Improvements in production methods over the last two decades have resulted in aquaculture becoming a significant contributor to food production in many countries. Increased efficiency and production levels are off-setting unsustainable capture fishing practices and contributing to food security, particularly in a number of developing countries.
The challenge for the rapidly growing aquaculture industry is to develop and apply technologies that ensure sustainable production methods that will reduce environmental damage, increase productivity across the sector, and respect the diverse social and cultural dimensions of fish farming that are observed globally. The aquaculture industry currently faces a number of technology trajectories, which include the option to commercially produce genetically modified (GM) fish. The use of genetic modification in aquaculture has the potential to contribute to increased food security and is claimed to be the next logical step for the industry. However, the potential use of these technologies raises a number of important ethical questions.
Using an ethical framework, the Ethical Matrix, this paper explores a number of the ethical issues potentially raised by the use of GM technologies in aquaculture. Several key issues have been identified. These include aspects of distributive justice for producers; use of a precautionary approach in the management of environmental risk and food safety; and impacts on the welfare and intrinsic value of the fish.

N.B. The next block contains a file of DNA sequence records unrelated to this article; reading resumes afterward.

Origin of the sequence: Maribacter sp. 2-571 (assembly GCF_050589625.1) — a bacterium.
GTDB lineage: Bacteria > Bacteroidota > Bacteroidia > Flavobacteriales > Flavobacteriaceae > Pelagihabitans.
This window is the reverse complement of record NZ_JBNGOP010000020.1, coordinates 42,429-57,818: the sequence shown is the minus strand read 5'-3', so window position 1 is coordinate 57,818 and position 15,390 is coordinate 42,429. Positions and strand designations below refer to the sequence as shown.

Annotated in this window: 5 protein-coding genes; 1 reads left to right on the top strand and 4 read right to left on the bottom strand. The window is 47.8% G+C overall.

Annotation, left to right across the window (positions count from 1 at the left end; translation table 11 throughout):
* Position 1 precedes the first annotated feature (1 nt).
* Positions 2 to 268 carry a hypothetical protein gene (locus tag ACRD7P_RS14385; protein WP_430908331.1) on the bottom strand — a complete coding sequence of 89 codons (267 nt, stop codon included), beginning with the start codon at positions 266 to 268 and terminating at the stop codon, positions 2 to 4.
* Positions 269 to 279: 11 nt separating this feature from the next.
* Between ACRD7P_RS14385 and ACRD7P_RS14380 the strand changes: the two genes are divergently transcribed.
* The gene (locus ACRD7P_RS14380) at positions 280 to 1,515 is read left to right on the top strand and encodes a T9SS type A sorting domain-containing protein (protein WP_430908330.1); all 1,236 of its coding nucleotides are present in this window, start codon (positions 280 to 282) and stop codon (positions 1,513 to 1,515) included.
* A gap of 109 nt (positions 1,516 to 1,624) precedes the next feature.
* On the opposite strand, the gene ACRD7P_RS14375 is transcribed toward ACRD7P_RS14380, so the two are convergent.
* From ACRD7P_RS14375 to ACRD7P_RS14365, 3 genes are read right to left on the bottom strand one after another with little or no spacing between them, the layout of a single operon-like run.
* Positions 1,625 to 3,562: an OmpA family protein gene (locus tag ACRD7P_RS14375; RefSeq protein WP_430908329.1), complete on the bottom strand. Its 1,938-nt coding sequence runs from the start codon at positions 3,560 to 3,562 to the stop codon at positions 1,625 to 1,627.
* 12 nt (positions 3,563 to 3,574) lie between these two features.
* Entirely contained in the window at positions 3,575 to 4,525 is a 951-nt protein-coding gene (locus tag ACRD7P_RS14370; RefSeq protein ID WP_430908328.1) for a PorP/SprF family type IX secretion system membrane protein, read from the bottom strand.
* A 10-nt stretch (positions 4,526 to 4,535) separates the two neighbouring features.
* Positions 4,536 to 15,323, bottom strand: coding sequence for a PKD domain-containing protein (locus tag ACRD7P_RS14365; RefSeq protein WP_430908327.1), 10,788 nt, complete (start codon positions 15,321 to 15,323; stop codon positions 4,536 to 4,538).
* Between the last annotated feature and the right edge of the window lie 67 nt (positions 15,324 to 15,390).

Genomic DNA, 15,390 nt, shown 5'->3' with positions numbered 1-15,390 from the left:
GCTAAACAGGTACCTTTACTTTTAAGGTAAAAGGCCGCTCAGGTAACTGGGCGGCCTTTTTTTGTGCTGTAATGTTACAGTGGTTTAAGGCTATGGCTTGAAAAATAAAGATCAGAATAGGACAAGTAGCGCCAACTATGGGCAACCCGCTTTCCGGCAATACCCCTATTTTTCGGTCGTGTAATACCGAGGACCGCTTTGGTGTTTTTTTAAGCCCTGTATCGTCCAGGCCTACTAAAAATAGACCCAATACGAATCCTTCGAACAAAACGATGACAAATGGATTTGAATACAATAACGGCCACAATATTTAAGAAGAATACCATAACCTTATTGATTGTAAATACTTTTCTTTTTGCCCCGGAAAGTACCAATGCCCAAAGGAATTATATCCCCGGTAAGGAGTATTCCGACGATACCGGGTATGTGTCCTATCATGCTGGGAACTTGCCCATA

There is a need to conduct a comparative analysis of the full economic cycle of the use of GM fish in aquaculture production for developing countries. There is also a need to initiate an informed dialogue between stakeholders and strenuous efforts should be made to ensure the participation of producers and their representatives from developing nations.
An additional concern is that any national licensing of the first generation of GM fish, i.e., in the USA, may initiate and frame an assessment cycle, mediated by the WTO, which could dominate the conditions under which the technology will be applied and regulated globally. Therefore, an integrated analysis of the technology development trajectories, in terms of international policy, IPR, and operational implications, as well as an analysis of a broader range of ethical concerns, is needed.